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Defense doesn't finish

Posted: 8:05 a.m.

The Bengals have lost games in the fourth quarter this year, but on Sunday they lost their composure and that's what had head coach Marvin Lewis upset after the 38-10 loss to the Steelers.

While the offense set back Xs and Os to before the invention of the forward pass in the first half, the defense kept them alive. The Bengals took a shot in the form of Hines Ward's blow that broke No. 1 pick Keith Rivers' jaw and responded by shutting down the Steelers on five straight third downs.

But with the game on the line in the fourth quarter, the brutal play on third and long, missed tackles, and the failure to respond to adversity doomed them again.

Two stats for bad?

Running back Mewelde Moore's 120 yards on six yards per pop and four of the Steelers' six third-downs conversions came on seven yards or longer.

Left end Robert Geathers agreed with his coach that the Bengals let up when they should have put the boot on the neck.



"We have to keep our composure and finish the game. As a defense we didn't finish. We let those breakdowns rattle us. There's no way they should have scored that many points at the end of the game," Geathers said.

The Bengals had just swept the momentum by finally answering the Rivers hit with running back Cedric Benson's 15-yard run that jolted the helmet off Steelers Pro Bowl safety Troy Polamalu early in the fourth quarter.

Even though the Steelers ended up punting, the Bengals had Pittsburgh pinned on its 9 trailing only 17-10 with 11:10 left.

But on the first snap they let the Steelers off the hook (just like they did against Cleveland) when Moore rolled through an open gap up the middle for 16 yards.

"It's always one person not doing their job or out of position," Geathers said. "Even when somebody is not in position, somebody has to make a play. That's the sign of a good defense and we didn't do that.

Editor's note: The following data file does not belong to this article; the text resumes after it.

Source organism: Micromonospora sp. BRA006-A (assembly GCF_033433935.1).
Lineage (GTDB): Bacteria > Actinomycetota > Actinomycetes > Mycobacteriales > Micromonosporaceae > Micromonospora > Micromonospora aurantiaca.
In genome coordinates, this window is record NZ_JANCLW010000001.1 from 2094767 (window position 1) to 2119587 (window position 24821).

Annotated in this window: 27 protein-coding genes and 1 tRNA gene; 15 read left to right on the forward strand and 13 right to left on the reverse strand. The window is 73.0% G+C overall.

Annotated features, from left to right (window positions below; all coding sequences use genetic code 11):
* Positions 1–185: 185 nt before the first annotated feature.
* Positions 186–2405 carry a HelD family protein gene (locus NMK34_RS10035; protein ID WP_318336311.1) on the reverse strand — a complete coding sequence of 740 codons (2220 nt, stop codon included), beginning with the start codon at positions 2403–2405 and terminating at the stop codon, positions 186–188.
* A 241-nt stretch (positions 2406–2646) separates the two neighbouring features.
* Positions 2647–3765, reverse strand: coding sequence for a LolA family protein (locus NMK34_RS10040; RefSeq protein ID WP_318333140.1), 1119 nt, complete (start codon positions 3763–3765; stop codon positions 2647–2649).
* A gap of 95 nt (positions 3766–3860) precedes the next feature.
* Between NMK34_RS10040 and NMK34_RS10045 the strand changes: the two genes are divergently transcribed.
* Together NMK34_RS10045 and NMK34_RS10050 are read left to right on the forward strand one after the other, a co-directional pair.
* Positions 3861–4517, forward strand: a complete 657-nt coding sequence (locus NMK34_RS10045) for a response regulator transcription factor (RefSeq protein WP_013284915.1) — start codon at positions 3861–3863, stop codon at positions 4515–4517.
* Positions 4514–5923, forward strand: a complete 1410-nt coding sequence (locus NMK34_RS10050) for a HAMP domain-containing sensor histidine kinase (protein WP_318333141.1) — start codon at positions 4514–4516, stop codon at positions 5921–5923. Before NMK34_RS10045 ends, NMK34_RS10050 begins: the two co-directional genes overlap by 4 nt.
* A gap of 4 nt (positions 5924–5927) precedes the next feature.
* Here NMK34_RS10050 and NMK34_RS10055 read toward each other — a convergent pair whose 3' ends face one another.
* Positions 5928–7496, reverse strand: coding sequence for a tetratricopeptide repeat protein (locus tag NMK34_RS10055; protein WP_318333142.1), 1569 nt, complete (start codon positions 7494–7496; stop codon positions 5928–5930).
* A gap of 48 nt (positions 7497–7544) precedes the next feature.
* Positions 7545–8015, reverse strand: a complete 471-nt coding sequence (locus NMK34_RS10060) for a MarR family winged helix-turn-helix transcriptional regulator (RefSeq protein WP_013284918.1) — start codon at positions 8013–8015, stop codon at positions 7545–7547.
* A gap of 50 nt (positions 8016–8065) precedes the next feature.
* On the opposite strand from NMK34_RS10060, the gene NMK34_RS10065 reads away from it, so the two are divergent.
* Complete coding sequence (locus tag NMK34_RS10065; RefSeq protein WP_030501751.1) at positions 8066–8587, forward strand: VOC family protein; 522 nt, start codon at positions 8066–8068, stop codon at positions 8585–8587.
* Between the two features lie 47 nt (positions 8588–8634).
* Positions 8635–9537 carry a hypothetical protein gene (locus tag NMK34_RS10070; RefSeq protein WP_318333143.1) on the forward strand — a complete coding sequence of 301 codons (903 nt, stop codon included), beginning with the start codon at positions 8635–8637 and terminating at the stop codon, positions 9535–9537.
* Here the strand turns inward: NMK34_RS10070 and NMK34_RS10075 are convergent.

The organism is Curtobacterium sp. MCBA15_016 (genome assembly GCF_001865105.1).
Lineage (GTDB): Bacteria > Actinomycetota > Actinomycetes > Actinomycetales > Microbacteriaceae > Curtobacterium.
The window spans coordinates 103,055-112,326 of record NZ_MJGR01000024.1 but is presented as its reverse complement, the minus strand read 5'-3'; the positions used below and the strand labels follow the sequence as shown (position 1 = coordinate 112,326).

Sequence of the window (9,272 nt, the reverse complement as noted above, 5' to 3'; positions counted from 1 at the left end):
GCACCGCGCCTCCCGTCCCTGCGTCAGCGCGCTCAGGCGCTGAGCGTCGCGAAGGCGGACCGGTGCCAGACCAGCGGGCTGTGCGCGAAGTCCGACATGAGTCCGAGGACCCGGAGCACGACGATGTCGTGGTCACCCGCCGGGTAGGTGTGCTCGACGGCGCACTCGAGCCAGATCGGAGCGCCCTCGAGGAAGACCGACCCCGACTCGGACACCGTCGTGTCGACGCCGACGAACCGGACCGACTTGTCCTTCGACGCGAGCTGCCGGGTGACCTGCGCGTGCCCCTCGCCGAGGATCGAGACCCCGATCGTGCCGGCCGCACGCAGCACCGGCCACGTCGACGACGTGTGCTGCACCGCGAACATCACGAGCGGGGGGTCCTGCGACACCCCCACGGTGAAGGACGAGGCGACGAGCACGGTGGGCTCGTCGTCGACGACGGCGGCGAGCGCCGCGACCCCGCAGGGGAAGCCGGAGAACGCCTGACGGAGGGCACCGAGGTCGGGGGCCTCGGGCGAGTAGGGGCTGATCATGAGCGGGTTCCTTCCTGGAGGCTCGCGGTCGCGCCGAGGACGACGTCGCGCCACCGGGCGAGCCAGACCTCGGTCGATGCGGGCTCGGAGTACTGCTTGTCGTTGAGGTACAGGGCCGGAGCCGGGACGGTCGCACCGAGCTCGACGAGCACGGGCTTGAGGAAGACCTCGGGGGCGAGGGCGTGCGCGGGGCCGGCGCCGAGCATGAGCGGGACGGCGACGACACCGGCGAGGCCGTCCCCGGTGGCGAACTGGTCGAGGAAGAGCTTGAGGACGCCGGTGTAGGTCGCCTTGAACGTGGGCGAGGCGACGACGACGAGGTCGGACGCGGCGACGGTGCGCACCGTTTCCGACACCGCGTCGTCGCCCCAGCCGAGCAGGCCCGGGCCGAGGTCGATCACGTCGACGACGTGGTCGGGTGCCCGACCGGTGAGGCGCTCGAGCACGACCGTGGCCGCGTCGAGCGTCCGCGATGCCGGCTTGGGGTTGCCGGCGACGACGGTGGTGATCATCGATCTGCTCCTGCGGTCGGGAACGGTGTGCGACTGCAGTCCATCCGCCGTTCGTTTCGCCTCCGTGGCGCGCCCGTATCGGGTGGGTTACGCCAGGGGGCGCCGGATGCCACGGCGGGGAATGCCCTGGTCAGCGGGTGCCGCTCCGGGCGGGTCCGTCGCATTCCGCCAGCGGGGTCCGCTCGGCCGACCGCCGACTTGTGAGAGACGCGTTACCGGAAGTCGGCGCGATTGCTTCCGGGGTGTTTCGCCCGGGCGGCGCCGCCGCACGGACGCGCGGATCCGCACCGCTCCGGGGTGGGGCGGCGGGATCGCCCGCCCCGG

"Even after giving up that run, we have to bow our backs like we have been. We had the momentum and we let up."

Linebacker Brandon Johnson: "We had them backed up, and then they broke that long run. That kind of deflated everything. We never recovered from that. We did have the momentum. We've got to keep it. That's not what we did."

Then two snaps later on third-and-seven, cornerback Johnathan Joseph got caught in between and gave up a 17-yard pass to wide receiver Santonio Holmes on the sidelines.

"He was doing everything on five-step drops; just taking it and releasing," said Joseph of Steelers quarterback Ben Roethlisberger. "I saw Holmes sit down out of the (corner of my eye). I was looking in the backfield and I had my eyes in the backfield just a little too long, which enabled him to make the play."

This is what head coach Marvin Lewis was talking about when he said, "Every week you have guys get injured, (and other) guys have to come in and play. You've got to respond to that. You've got to understand what your responsibility is, what's going to happen, how they are going to attack, and how we attack."



Joseph had a miserable fourth quarter. On the next touchdown drive, he had a 38-yard pass interference penalty working against Ward down the field. On the last touchdown, Ward's 16-yarder from backup quarterback Byron Leftwich, another third-and-seven, Joseph tipped the ball at the four-yard line.

"The more and more I think about it, I should have picked those balls off," Joseph said of that throw to Ward and the first down to Holmes. "I didn't make the play. I let my teammates down. Those are plays that I should make."

Not a good day for Bengals first-rounders. Rivers had his jaw broken, Joseph got burned, Carson Palmer's throwing elbow remained on the shelf, Chris Perry got benched, and Levi Jones had to deal with the Steelers' amoeba-headed pass rush.

One snap after Joseph gave up the first down to Holmes, Roethlisberger hit wide receiver Nate Washington on a 50-yard touchdown pass running past cornerback Geoff Pope, just promoted from the practice squad Friday.

But the damage had been done before; even going back to the first play of the second half. Safety Chinedum Ndukwe missed Moore in the open field on the way to a 24-yard run, which brought back memories of his miss on Chris Johnson's 51-yard run at the end of the half against Tennessee. This run also set up a touchdown.

"Cant have it; there's no excuse," Ndukwe said. "I have to make that play."

Which has become the refrain for a team still searching.

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